These are some of the headlines we are tracking for you in this episode of On the News Line:
Libyan general in Moscow
Several days ago, Khalifa Haftar, the military commander of the Libyan government based in the country's east, met Russian Foreign Minister Sergei Lavrov for talks over the situation in the North African country. During the meeting, Haftar said he was visiting Moscow to seek Russia’s help in his fight against extremists, who have been ravaging Libya since the downfall of former long-time ruler Muammar Gaddafi in 2011. This was Haftar’s second visit to Moscow since the summer. The ex-Libyan general was quoted as saying at the start of his negotiations with Lavrov, “Our relations [with Russia] are crucial; our goal today is to give life to these relations. We hope we will eliminate terrorism with Russia’s help in the nearest future.”
The smell of victory in Aleppo
Countdown to the full liberation of Aleppo, Syria’s second largest city, has begun. Syrian government forces are now said to be in control of over 90 percent of eastern Aleppo, which has been occupied by foreign-backed militants and terrorist groups. The Syrian troops and their allies have made significant gains in Aleppo in recent weeks, tightening the noose around the militants holed up in the flashpoint city. Damascus has called on the militant groups to leave the city. Syrian President Bashar al-Assad has said victory in Aleppo will pave the way for ending the war in Syria. Assad says the supporters of the militant groups in Syria are struggling to enforce a ceasefire in Aleppo as the groups are in a difficult situation.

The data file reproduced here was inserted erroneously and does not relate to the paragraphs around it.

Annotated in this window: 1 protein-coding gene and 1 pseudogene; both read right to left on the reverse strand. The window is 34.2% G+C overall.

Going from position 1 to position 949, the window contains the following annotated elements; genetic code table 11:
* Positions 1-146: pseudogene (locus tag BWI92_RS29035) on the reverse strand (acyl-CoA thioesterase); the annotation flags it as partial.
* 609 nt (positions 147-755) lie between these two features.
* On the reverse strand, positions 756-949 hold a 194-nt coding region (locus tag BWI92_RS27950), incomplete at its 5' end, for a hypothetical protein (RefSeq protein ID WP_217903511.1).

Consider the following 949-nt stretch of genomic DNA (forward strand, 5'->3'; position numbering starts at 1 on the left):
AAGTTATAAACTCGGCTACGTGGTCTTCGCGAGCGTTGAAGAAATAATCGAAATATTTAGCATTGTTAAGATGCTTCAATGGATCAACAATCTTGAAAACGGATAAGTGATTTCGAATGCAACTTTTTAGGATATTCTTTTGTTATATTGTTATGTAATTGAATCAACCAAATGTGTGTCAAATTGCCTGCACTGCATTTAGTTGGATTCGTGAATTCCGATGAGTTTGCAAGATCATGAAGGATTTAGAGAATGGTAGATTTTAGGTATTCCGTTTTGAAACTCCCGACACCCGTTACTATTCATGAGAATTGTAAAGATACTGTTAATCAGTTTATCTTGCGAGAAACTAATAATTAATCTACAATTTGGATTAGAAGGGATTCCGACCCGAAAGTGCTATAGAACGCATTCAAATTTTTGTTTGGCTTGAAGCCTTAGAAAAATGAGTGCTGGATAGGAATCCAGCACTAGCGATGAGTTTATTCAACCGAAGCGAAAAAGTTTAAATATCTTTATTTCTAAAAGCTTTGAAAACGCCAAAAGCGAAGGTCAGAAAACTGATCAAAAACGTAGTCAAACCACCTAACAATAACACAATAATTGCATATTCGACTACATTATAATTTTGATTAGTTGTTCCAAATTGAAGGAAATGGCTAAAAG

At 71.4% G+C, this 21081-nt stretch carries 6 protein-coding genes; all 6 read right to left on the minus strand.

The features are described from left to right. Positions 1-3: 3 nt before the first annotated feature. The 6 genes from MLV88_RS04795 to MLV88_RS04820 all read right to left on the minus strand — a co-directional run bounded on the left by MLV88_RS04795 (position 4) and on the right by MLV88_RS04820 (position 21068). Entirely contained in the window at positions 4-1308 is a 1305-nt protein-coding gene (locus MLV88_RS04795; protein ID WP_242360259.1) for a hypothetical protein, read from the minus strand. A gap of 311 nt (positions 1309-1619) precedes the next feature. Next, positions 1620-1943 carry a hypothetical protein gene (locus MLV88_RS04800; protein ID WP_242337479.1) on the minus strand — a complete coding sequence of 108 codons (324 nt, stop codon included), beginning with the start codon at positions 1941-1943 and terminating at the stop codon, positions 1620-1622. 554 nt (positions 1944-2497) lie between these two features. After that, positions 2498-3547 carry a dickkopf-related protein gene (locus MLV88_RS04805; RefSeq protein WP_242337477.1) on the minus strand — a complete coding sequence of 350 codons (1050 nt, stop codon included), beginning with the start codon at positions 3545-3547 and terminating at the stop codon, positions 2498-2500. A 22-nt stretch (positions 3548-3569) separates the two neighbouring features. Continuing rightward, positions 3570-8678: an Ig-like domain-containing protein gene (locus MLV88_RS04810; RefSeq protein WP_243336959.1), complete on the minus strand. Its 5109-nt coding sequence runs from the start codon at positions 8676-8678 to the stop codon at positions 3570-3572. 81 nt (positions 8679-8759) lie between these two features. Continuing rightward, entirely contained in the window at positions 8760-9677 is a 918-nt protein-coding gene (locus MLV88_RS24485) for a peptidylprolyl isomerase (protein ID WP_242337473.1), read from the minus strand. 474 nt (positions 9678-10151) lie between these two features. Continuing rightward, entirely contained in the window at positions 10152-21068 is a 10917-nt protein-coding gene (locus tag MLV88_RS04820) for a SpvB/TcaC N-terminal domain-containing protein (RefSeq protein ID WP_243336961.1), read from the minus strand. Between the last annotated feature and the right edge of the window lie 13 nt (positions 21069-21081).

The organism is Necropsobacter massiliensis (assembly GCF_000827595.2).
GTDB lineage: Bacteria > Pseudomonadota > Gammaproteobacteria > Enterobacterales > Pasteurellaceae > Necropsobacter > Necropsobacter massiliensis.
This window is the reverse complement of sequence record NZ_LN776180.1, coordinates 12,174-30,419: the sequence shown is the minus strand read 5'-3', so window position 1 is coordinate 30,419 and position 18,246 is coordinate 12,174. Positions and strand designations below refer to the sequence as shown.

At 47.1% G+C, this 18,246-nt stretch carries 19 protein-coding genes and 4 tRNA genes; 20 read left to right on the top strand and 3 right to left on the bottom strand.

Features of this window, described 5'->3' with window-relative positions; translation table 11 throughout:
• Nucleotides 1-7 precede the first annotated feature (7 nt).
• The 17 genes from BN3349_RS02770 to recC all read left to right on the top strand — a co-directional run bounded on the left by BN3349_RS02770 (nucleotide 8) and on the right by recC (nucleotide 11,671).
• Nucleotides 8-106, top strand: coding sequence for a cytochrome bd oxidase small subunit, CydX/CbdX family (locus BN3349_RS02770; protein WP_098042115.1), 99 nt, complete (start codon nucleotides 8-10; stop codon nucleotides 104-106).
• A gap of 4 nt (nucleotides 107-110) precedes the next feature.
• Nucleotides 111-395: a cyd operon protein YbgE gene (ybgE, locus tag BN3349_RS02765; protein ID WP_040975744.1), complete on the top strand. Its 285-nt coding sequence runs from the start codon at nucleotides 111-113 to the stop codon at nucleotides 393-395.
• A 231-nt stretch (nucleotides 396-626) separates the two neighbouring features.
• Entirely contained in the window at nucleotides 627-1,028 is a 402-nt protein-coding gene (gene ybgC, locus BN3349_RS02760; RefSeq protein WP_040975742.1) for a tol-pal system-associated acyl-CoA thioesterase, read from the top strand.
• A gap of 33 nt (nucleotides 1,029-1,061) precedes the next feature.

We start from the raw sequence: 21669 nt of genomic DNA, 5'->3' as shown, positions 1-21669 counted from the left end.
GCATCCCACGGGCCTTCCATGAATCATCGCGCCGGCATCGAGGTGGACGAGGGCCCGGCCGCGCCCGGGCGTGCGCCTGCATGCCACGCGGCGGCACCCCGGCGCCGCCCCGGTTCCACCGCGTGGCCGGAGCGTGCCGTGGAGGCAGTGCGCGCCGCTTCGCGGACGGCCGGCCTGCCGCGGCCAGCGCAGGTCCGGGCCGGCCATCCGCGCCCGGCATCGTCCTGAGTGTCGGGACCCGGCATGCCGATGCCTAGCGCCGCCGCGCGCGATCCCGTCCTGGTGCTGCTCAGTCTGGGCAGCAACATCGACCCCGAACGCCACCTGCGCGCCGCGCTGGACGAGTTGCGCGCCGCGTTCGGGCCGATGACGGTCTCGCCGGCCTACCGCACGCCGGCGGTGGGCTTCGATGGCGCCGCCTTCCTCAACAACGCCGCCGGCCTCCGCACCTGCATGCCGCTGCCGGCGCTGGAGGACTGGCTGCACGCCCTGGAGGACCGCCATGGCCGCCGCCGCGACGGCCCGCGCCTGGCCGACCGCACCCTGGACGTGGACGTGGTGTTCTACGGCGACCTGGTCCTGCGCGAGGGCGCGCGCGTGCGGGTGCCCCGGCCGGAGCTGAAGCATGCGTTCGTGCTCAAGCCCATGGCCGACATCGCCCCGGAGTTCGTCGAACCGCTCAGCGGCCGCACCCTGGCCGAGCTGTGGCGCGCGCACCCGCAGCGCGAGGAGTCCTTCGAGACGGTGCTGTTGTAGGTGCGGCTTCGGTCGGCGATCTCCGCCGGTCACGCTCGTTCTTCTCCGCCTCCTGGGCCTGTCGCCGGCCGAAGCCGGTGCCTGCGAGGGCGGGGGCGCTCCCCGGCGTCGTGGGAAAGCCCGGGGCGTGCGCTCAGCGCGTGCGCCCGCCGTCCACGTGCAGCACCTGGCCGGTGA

UK exchanges human rights for money
Signs are growing that Britain is already bracing for a serious change in its agenda for the Middle East. Prime Minister Theresa May was a guest participant in the meeting of Arab states of the Persian Gulf earlier this week. May, who had just seen Britain open its first permanent military base in the Middle East in Bahrain, voiced the UK’s strong support for the Persian Gulf Arab states of the region. Many expect Britain to have set its eyes on the economic gains that a strategic partnership with the Arab states will bring about. And for the sake of the same economic gains that will be obtained mostly from sales of weapons, London is expected to forego whatever is negative about the Arab states. And with that, the notorious violations of human rights by countries like Bahrain and Saudi Arabia may be the first to have Britain’s blessings.